On February 13, 2008, the DOL proposed changes to the rules governing the H-2A program. Defs.' Opp'n at 2; see also 73 Fed. Reg. 8,538 (Feb. 13, 2008). The DOL invited comments on alternative methods of calculating AEWRs and ultimately chose to change the methodology to use data garnered by the Bureau of Labor Statistics's Occupational Employment Survey ("OES") rather than the FLS data. 73 Fed. Reg. at 8,550. The DOL also established a four-level system for the calculating AEWRs based on the skill level of the particular job. Id. at 77,176-77. The DOL noted that the new four-level system would "add further precision to the AEWRs." Id. On December 18, 2008, the DOL issued a final rule ("the December 2008 Rule") revising the H-2A program. See 73 Fed. Reg. 77,110 (Dec. 18, 2008). The AEWR methodology and the changes thereto were addressed in detail in the preamble to the December 2008 Rule. Id. at 77,170-76. B. The Parties Plaintiffs United Farm Workers and Pineros y Campesinos Unidos del Noroeste ("PCUN") are farm workers' unions that advocate for and promote the employment rights of farm workers. Compl. ¶ 4-5. The individual plaintiffs comprise two distinct groups of farm workers: U.S. citizens and non-citizens who hold H-2A visas. Id. ¶¶ 6-14. The defendants are the DOL and the Department of Homeland Security and their respective Secretaries. Intervenor, North Carolina Growers' Association, Inc. ("NCGA") "is a non-profit association whose sole purpose is to process H-2A applications and related paperwork for its members, provide assistance to its members in complying with the H-2A program, and to serve as a political advocate, where needed, for its members' interests." NCGA Mot. to Intervene at 3. NCGA has "more than 700 member farmers who employ approximately 6,500 H-2A workers per year." Id.
C. Procedural History On January 12, 2009, the plaintiffs filed a complaint in this court along with a motion for a temporary restraining order and preliminary injunction to enjoin the implementation of the December 2008 Rule. See generally Compl.; Pls.' Mot. for Prelim. Inj. The court denied the plaintiffs' motion for a temporary restraining order and preliminary injunction, concluding that the plaintiffs had failed to demonstrate irreparable harm. See generally Mem. Op. (Jan 15, 2009). On May 29, 2009, the DOL announced that it was suspending the December 2008 Rule, to potentially reconsider a number of provisions, including the changes to the AEWR methodology. 74 Fed. Reg. 25,972-73 (May 29, 2009). The DOL explained that it had "encountered a number of operational challenges which . . . prevent[ed] the full, effective and efficient implementation of the [December 2008 Rule]." Id.; see also Pls.' Mot. at 3. The suspension was scheduled to go into effect on June 29, 2009, but the District Court for the Middle District of North Carolina preliminarily enjoined the DOL from implementing the suspension. See N.C. Growers' Ass'n v. Solis, 644 F. Supp. 2d, 664 (M.D.N.C. 2009). On June 21, 2009, the plaintiffs filed this motion for partial summary judgment on their claim challenging the DOL's use of the OES data to calculate the AEWR and the implementation of the four-level system. See generally Pls.' Mot. The plaintiffs allege that the DOL's use of the OES data to set the AEWR and utilization of the four-level system violates the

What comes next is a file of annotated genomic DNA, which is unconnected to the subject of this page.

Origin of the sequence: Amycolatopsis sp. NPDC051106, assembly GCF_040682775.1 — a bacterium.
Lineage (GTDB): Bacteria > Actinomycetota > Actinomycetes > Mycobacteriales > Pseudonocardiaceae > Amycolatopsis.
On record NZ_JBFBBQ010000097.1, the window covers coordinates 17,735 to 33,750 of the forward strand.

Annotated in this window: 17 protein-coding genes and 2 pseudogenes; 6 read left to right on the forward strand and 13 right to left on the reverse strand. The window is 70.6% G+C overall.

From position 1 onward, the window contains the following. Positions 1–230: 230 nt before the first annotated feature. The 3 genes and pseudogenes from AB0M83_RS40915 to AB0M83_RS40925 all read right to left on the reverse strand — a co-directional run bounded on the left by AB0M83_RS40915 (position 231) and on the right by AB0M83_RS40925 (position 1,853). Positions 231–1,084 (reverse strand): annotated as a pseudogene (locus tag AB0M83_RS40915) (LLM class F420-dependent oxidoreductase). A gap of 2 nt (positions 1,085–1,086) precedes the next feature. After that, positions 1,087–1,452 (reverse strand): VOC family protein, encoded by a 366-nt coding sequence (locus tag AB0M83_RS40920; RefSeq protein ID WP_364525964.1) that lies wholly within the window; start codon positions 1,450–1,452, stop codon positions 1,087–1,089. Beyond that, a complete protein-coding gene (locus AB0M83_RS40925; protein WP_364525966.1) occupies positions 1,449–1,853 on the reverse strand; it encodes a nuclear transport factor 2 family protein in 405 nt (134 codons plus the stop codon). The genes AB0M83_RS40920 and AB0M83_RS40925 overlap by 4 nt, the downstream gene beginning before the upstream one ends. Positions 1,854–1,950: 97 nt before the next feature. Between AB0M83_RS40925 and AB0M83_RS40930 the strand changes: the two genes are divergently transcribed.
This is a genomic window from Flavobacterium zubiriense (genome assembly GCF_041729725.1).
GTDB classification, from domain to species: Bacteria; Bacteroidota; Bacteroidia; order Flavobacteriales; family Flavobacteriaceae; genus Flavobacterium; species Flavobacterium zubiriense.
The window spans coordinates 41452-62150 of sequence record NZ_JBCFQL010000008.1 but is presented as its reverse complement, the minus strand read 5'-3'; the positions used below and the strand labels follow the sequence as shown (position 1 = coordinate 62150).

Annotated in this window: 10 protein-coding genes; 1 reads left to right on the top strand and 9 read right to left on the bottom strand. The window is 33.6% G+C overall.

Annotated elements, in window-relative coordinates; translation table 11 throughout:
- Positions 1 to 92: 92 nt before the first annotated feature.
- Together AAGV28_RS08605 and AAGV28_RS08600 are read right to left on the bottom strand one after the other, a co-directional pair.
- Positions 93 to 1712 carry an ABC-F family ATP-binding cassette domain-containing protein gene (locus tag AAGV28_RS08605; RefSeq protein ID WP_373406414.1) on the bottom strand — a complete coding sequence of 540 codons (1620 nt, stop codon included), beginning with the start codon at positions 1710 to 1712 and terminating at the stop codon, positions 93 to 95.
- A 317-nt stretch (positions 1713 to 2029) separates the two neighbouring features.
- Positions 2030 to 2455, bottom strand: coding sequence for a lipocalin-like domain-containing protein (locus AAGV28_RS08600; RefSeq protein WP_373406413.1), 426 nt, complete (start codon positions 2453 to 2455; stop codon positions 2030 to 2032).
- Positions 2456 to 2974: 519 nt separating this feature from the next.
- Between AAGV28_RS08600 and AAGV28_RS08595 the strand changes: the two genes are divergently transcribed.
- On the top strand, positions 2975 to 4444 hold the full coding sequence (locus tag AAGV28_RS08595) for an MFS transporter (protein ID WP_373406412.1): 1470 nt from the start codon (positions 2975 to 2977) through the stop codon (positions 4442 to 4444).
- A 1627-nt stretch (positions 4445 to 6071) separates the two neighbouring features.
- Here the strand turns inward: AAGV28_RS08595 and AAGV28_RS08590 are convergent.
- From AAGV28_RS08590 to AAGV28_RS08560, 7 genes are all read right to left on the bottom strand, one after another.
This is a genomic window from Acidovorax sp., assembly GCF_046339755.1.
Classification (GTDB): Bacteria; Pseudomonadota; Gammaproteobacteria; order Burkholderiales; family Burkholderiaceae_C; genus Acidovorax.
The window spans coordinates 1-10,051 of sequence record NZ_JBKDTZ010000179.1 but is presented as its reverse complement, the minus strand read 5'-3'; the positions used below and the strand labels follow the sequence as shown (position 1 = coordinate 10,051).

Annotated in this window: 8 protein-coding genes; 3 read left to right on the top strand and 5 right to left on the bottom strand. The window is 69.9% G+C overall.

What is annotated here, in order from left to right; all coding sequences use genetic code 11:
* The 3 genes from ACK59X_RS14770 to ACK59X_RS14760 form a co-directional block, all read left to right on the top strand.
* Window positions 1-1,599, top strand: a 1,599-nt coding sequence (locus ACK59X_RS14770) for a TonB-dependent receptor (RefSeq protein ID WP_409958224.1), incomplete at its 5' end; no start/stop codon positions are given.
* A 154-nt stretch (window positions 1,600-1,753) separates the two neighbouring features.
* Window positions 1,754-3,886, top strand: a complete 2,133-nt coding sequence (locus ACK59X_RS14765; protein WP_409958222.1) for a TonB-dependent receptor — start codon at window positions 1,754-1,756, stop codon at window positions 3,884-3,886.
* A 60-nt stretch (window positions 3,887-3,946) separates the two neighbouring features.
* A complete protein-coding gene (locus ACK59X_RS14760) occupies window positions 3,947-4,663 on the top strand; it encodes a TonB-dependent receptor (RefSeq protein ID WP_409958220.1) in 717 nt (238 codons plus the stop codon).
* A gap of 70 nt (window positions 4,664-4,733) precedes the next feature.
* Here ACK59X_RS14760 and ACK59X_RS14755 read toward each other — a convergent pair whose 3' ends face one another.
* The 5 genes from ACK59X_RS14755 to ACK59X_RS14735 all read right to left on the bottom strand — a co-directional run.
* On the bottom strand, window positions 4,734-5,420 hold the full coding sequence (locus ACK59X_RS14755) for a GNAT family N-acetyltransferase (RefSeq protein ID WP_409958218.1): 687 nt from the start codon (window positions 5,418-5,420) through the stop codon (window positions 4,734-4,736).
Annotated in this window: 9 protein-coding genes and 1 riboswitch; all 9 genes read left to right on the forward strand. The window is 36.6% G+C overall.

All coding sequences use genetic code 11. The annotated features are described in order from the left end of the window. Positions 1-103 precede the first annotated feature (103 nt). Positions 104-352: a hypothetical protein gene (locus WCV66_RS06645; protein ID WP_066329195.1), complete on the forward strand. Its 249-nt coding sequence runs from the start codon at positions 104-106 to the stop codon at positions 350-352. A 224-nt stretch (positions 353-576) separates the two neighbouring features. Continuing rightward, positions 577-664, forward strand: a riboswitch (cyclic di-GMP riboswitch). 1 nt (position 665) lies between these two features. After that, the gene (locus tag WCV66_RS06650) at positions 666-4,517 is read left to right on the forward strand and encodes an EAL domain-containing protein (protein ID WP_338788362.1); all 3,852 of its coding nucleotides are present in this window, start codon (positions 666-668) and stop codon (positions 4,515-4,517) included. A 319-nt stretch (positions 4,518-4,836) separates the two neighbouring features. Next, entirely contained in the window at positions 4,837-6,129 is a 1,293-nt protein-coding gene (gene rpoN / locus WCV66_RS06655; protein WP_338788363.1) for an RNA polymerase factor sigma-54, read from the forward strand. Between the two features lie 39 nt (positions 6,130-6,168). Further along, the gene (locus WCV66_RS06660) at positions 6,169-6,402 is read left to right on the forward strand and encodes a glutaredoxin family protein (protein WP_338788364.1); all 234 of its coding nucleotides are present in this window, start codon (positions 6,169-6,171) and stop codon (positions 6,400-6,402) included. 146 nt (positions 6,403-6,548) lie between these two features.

INA and the APA. See generally id. As the motion is now fully briefed, 2 the court turns to the applicable legal standard and the parties' arguments.